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Lawyers offer help to tornado victims to avoid repeating issues from 1985 twister

'Every second-rate contractor from the GTA headed north, contracts in hand, waiting to sign people up' after 1985 tornado, says local lawyer
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Residents began their clean-up in their yards on Saturday morning after a tornado ripped through the south end of Barrie on Thursday afternoon.

Victims of last Thursday’s tornado who will need to rebuild can access some free legal help to prevent against future conflict, and hopefully unscrupulous contractors.

Veteran Barrie lawyer Marshall Green recalls several issues arising when local residents found themselves having to rebuild after the 1985 tornado. Suddenly, there was an industry of people offering to rebuild homes, repair roofs and fix other damage.

“Every second-rate contractor from the GTA headed north, contracts in hand, waiting to sign people up,” Green said. 

Many had been given deposits, but no work ever began, Green said. There was also some shoddy work with re-builders and some came with no warranty.

One of his cases had to eventually be resolved by Ontario’s court of appeal involving a “failed Barrie businessman who decided to go into the contracting business.”

With a bit of help, the lawyers figure the affected residents can prevent those impacted by last week’s tornado from being victimized this time around.

Green believes some of those concerns could have been avoided, so he’s banding together lawyers to help those impacted by Barrie’s latest tornado.

With construction and contract lawyer David Thompson, Green is recruiting local lawyers to give two hours of free consultation to tornado victims who find out they’ll need to rebuild.

Initially, 75 houses in the southeast Barrie neighbourhood devastated by Thursday’s tornado were issued unsafe orders in the area of Prince William Way and Mapleview Drive East. As of Wednesday, city officials have received 26 engineering reports and eight have now been deemed safe for residents to return.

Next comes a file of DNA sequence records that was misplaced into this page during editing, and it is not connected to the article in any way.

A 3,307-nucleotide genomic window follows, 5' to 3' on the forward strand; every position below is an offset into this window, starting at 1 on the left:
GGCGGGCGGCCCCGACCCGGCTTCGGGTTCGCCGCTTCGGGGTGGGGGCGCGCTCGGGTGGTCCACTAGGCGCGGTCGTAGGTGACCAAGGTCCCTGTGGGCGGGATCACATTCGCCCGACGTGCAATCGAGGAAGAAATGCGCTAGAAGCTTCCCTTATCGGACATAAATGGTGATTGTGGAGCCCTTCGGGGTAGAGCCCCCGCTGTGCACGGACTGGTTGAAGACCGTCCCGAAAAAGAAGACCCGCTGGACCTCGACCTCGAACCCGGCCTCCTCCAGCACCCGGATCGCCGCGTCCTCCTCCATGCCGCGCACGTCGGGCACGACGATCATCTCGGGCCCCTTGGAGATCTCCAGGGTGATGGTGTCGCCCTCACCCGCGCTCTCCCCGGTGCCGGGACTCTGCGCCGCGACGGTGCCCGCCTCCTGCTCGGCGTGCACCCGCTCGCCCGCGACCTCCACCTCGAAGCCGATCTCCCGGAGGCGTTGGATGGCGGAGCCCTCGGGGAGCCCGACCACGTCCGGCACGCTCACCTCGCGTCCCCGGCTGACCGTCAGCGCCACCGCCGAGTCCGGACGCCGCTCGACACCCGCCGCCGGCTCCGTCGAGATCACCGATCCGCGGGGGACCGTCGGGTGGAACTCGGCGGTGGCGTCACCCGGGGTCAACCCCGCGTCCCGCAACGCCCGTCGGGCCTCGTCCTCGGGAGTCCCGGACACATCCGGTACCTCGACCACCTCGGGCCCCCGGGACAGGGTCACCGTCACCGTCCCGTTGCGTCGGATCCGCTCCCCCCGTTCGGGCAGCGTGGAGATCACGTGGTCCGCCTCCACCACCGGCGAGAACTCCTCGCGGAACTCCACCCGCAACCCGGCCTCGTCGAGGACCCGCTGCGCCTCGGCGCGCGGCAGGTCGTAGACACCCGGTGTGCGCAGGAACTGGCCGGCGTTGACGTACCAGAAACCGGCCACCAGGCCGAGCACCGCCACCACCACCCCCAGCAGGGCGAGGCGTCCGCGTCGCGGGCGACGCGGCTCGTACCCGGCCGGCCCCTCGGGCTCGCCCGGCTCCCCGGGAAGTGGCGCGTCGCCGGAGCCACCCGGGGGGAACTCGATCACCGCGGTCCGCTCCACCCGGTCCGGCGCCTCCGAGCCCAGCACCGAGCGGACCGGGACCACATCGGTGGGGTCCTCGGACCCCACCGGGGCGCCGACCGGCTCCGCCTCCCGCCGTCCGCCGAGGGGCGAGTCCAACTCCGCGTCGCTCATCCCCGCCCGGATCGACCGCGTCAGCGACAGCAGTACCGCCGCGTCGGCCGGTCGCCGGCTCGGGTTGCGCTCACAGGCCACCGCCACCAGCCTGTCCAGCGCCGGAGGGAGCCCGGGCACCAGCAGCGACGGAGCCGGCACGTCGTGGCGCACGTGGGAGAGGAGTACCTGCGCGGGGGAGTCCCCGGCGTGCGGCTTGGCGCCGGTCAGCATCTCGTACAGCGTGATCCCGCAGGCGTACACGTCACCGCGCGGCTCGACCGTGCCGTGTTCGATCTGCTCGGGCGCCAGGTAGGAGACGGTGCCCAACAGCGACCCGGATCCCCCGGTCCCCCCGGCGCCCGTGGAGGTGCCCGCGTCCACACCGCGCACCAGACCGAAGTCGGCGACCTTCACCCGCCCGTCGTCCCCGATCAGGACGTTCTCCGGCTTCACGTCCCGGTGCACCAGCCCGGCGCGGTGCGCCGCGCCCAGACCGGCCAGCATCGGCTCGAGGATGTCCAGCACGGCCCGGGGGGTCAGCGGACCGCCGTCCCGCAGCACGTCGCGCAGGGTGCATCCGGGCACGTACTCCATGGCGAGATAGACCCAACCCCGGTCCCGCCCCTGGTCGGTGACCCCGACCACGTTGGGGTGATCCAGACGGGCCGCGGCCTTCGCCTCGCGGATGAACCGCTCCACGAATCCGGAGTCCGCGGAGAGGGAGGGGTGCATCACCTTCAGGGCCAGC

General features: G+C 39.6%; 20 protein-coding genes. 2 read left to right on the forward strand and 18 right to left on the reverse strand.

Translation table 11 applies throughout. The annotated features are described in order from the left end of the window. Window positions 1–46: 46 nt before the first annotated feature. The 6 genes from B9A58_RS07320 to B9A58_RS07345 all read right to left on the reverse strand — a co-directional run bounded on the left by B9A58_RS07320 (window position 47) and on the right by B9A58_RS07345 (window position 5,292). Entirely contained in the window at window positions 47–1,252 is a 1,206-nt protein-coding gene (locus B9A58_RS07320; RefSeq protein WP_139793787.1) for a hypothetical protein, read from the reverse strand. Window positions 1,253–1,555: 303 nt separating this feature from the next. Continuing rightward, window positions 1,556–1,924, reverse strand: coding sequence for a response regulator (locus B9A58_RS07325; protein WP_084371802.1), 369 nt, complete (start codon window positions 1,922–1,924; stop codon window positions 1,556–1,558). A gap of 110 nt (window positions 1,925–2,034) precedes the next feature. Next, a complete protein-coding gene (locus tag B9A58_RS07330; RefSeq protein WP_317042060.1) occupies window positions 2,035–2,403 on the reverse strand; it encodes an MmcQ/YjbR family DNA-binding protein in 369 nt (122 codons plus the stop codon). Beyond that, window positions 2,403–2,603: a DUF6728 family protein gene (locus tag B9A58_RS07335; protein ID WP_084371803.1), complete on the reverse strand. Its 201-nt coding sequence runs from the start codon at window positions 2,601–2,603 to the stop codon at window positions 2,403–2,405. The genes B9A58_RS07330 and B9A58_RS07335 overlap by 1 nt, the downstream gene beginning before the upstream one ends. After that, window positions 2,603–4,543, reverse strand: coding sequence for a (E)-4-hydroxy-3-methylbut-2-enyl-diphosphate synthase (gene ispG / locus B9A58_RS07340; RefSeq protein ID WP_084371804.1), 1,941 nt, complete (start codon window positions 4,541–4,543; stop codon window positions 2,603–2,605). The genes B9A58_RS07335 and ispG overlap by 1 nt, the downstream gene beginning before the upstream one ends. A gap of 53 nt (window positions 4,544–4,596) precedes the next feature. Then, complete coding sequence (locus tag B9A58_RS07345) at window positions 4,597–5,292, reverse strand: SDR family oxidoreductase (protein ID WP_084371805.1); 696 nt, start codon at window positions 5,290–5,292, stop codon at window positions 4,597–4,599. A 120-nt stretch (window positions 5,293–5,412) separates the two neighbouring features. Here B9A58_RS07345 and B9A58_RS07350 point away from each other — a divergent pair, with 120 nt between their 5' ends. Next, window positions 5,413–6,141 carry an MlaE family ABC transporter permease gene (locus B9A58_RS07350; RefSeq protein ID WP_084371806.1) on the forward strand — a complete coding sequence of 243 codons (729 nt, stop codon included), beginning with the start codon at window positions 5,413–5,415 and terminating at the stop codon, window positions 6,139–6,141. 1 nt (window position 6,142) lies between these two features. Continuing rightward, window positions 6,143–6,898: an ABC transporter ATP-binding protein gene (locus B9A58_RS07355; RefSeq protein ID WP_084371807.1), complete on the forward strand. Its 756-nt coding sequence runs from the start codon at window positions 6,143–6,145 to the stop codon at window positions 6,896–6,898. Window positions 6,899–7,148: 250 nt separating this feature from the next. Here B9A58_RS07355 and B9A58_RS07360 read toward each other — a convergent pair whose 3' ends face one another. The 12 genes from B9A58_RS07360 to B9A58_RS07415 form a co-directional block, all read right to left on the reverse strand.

In addition to all the homes that will require some kind of repair, a wind engineer who surveyed the houses immediately after Thursday’s tornado estimated that about 20 may have to be replaced.

Given that builders and renovators have been in such high demand during the pandemic, there's concern that those rebuilding will feel pressure to quickly sign on with a builder without thoroughly examining their background or the contract.

“I can imagine some of these people who need to rebuild may feel desperate to just pick whoever they can get, whatever they can get,” Thompson said. “We would like for them to at least have a chance to understand what they’re signing, what their rights are.”

Approximately 10 lawyers have offered to help so far.

Green says he hopes the process will help to weed out unscrupulous contractors.

“Hopefully, they’ll check the builder out,” he said. “They will do whatever they can to protect them on paper at least.

“A lot of people were hurt the last time," Green added. 

The lawyers will look to ensure rules such as holding back money and liens are followed and that the contracts will include how long payment can be held back to ensure the work is completed properly.

Anybody affected by the tornado interested in accessing legal help before rebuilding is asked to email library@scla.ca.